Meet Anjalee Wakankar – artist, designer, dreamer and a spirit so alive that it bounces off the walls of her home. Having lived in houses all over the world – Singapore, Hong Kong, Nepal, Cambodia, Delhi, Pune and Mumbai – she and her family now find themselves in their 19th home, tucked away in a little corner off Residency Road in Bangalore.
When asked how she does up each home to reflect herself and her family, she says, “In terms of design, I want to do things entirely different each time, but there is a comfort in known things. Discarding doesn’t come easily to me and I don’t want to let go of things or people or experiences. I simply need to be fair to a space and to my family…and somehow, it just happens.”
There are several striking features about this gorgeous penthouse apartment. So much so, that we weren’t sure where to begin. A stunning ochre floor made of traditional Jaisalmer stone (that Anjalee says stole her heart straight away) guides us from one room to another. All the doors are made entirely of glass allowing every room to open into the next. “My favourite thing about this house is that it seems to welcome you in,” she says. “When someone is sitting in the living room, their eyes head inwards towards the kitchen and dining area, and from there into one of the bedrooms. There’s an energy flowing through the space!”
An artist and designer herself, Anjalee has spent many years working with artisans from all over India. Her passion is to find ways to integrate ethnic and folk art into an urban setting and as a result of several years towards that dream, her home and its walls are filled with artifacts that bring out the best of both.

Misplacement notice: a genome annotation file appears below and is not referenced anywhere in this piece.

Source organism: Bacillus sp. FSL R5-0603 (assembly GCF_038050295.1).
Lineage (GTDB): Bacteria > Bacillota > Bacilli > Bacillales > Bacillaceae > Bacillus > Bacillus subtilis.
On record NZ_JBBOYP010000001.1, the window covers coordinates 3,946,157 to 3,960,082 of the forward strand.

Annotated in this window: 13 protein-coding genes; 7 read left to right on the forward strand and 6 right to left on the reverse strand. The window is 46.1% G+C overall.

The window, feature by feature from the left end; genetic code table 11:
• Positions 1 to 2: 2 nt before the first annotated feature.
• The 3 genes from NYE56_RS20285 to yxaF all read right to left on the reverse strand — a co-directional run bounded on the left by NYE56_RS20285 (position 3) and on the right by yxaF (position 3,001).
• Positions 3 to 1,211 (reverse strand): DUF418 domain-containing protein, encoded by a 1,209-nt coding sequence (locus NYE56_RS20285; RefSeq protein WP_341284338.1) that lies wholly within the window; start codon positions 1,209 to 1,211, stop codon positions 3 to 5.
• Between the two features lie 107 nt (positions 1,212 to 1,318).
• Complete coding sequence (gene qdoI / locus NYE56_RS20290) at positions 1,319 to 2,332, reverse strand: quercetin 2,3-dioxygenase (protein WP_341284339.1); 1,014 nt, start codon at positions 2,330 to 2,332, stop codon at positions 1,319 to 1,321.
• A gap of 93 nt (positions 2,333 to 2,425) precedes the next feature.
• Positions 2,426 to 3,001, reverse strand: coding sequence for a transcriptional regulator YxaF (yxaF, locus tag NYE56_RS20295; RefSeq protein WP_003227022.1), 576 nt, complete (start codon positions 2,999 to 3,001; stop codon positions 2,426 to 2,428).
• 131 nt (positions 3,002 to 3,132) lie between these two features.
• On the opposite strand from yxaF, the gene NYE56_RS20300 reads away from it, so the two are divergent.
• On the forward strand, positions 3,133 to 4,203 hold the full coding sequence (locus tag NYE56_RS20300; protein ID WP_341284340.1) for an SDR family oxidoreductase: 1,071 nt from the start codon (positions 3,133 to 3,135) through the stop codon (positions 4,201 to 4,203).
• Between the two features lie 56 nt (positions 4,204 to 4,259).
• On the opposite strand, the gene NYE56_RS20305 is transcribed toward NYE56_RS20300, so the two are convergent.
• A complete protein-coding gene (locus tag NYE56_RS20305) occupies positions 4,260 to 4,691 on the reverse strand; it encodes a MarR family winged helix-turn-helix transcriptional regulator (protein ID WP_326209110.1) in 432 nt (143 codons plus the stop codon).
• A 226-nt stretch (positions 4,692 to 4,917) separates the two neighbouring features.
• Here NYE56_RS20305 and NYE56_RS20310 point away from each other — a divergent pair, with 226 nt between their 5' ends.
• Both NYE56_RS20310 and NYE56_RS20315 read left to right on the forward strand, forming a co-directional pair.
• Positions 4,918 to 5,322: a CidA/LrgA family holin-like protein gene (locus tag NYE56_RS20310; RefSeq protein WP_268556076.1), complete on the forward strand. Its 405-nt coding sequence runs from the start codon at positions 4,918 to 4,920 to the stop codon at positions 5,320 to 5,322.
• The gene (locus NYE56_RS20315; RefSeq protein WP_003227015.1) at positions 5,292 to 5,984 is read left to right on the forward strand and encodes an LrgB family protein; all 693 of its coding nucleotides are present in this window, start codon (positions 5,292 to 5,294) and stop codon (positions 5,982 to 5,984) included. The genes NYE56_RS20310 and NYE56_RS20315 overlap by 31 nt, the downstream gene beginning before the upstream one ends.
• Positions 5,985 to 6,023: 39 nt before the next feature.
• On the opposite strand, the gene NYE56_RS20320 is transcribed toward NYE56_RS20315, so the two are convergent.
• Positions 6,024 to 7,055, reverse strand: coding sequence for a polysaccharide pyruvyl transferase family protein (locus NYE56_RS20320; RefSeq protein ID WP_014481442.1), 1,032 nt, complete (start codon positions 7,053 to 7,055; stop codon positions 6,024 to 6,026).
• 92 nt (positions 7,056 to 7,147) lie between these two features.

Coffee tables, chairs and a large dining table done with motifs of leaves and butterflies in delicate wooden inlay are distributed through the flat. A large lamp sits in the corner of the living room, made of an uncut piece of Neem wood, intricately painted by artist Jangaad Singh Sham in the Gond folk art style. A large Sanjhi (folk art of paper cutting) cabinet can be found in one corner, a Balinese piece of two dancers occupies another, and a big Kalamkari tapestry adorns a brick wall in the sitting room.
The walls are covered with paintings of varied kinds. When asked how she chooses her art, she says candidly, “Until very recently, I had never bought a painting. I only display the work of artists I have met, so these are all gifts, or works of friends and family.” In fact, every piece in Anjalee’s home has a story.
Look a little bit more and you’ll only find more artifacts from around the world – colonial French-Cambodian furniture, Kalighat paintings, Oriya bell metal pieces and more. But what really impresses us is that the vastly different styles come together so organically, that you’d barely realise how much diversity you’re looking at. When asked how she managed, she says, “I choose one broad theme in a room that will tie different things together – perhaps a colour, or one central element. Then I work around it, moving things about till it sits right.”
Sometimes, it’s hard to put a finger on why something looks right where it does, why a certain colour works in a certain place, or why a certain piece speaks to you while another doesn’t. But Anjalee Wakankar’s home is full of the right decisions – proof that being true to yourself and the things you love is always the right way.